Evolution Theatre Company, based in Columbus, provides a supportive and encouraging environment for celebrating the artistic vision of lesbian, gay, bisexual, transgender, queer, questioning, intersex and ally (LGBTQQIA) individuals, advancing the understanding of gender issues, and fostering the expression of creative performance arts by and about the LGBTQQIA community.
We got a chance to sit down and chat with Mark Phillips Schwamberger, the executive director of Evolution, as he walked us through why Evolution is important, not only to the LGBTQQIA community, but to the city of Columbus as a whole.
Normally, when the LGBT community is discussed, it is cut off at those four letters, but for Evolution, which got its start in 2008, their title encompasses four more identities. The work that Evolution performs is not just work that the LGBTQQIA community can identify with - everyone of any identity can relate to the pieces. The themes are universal, but told through a queer lens.
“It’s for the community at large…about respect, and acceptance, and tolerance for all of us in society as a whole,” says Schwamberger.
“We did a production of Bare, and people left crying. Not because it was sad, but because they were saying: “Oh, I can identify with that person,” “I’ve been through this,” “My son’s gonna be okay”…those are the things that make me want to keep doing what we’re doing.”
Schwamberger believes that theater, along with all other forms of entertainment, can be educational tools that open the viewer’s eyes to subject matter they wouldn’t normally be exposed to. “When you go see a show, as opposed to a lecture, you don’t know you’re being educated, it just sort of comes…like when we did a production of Yank (a WWII love story between two men), and after the show, the woman next to me said she didn’t know what to expect and was a little nervous, but came out of it seeing it as just any other love story, but it just happened to be with two men.”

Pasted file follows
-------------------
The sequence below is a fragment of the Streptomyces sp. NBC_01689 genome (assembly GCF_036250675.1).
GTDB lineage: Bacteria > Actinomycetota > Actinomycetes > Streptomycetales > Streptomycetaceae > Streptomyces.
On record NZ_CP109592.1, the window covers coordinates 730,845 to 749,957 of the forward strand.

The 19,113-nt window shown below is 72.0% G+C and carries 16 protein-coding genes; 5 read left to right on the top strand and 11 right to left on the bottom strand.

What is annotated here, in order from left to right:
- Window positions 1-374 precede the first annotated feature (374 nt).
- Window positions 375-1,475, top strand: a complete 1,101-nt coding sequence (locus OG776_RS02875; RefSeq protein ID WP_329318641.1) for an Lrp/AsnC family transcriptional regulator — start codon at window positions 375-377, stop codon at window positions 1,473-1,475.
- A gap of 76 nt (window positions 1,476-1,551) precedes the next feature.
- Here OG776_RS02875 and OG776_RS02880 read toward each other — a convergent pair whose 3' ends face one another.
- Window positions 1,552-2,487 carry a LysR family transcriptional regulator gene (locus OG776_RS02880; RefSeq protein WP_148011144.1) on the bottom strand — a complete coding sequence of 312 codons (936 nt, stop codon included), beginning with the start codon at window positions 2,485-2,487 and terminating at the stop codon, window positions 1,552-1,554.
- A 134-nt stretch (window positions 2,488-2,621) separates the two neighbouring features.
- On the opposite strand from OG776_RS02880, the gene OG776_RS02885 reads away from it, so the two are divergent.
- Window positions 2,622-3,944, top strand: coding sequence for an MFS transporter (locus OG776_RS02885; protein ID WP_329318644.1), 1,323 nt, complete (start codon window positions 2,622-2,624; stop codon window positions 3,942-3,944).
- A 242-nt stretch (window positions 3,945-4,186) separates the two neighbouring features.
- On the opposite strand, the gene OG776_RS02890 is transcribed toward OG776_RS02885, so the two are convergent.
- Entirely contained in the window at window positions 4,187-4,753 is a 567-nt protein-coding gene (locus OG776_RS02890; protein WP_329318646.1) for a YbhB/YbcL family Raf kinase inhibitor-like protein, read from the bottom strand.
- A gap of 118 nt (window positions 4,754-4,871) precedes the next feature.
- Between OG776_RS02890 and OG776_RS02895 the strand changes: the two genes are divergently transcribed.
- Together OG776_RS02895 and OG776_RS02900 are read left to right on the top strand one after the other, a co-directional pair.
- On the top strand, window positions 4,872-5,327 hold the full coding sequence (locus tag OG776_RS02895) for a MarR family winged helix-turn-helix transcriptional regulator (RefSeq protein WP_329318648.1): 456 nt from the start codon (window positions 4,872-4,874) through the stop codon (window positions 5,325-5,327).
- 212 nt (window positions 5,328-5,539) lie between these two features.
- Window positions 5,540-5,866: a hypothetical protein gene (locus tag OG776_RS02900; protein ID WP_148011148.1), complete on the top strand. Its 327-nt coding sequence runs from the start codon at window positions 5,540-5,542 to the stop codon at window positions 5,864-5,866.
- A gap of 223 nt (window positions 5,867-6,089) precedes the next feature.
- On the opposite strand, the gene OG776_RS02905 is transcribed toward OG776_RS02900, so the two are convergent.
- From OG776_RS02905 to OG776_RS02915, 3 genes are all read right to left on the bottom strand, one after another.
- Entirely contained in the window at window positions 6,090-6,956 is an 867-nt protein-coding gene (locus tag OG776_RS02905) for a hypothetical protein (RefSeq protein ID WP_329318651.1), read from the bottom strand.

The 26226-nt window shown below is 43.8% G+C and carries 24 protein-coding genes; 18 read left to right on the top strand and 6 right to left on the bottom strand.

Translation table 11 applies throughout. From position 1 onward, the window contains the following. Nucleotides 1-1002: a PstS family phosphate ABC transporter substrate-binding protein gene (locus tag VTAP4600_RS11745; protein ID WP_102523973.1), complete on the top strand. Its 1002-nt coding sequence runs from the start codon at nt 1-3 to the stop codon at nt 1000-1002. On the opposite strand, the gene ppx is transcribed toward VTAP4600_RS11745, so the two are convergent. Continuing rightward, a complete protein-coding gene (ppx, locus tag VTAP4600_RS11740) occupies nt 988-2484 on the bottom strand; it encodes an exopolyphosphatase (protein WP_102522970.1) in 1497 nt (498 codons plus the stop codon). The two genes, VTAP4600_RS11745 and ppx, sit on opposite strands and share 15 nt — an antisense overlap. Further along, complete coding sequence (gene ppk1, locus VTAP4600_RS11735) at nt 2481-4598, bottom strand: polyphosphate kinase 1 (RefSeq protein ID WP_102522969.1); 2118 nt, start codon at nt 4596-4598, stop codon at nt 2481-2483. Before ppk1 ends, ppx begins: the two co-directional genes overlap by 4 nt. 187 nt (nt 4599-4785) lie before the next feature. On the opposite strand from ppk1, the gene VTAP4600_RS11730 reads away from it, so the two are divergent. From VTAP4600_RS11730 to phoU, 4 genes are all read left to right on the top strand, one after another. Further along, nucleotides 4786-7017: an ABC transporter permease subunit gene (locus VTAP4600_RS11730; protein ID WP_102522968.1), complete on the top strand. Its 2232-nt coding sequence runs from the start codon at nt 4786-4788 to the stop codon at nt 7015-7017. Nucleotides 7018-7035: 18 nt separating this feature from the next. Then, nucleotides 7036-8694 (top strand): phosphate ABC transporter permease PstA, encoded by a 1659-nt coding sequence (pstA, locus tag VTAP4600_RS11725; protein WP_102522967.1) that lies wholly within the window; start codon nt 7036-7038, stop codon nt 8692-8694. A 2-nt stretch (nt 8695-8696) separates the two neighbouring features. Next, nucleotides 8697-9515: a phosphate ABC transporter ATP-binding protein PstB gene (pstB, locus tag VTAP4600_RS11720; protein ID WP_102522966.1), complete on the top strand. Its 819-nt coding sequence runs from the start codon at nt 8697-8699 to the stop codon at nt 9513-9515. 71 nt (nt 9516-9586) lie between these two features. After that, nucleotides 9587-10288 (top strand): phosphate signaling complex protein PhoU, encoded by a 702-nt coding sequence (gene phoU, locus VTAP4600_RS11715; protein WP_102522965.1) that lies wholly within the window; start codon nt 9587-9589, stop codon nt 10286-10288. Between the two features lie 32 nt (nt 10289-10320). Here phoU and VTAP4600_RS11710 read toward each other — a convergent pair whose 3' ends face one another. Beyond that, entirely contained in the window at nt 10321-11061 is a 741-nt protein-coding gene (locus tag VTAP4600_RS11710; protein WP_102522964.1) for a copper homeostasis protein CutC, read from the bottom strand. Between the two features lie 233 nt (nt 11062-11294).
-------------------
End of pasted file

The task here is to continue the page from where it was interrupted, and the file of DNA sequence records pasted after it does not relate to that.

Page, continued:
It’s responses like those that make Schwamberger believe that he’s making progress, that he’s causing small ideological changes in his audience. His goal is to get to a point where we don't need Evolution Theatre anymore - that all theatre companies and art institutions are regularly telling stories of the LGBTQQIA experience.
One of Evolution’s most popular and important events is the Local Playwrights Festival, a series of five original plays written by Columbus residents. The festival, running from June 1st to June 12th at the Van Fleet Theatre, deals with themes of the LGBTQQIA community and politics - the most timely of them being transgender political issues. In its third year, the festival hopes to bring a spotlight on local playwrights who wouldn’t necessarily get their work produced in other cities. Schwamberger says that it’s Evolution’s responsibility to highlight the artistic goals of people living around Columbus.
On Columbus, Schwamberger claims that the city has always been supportive of Evolution’s goals and mission. He was “pleasantly surprised” at the response from the community. From the Greater Columbus Arts Council to the audience members that show up at the performances, everyone seems to be on board with what Evolution is trying to do.
Schwamberger says that there’s always room to do more, that the work is never done. He relies on the old adage: “If a tree falls in a forest, and no one is there to hear it, does it make a sound?” Schwamberger is consistent in spreading Evolution’s mission. It’s why he sat down with a video production company to talk about theatre - to send the message to a group that may not normally receive that message.
You can purchase tickets in the link below. Don't miss the Playwrights Festival - it'll be wonderful!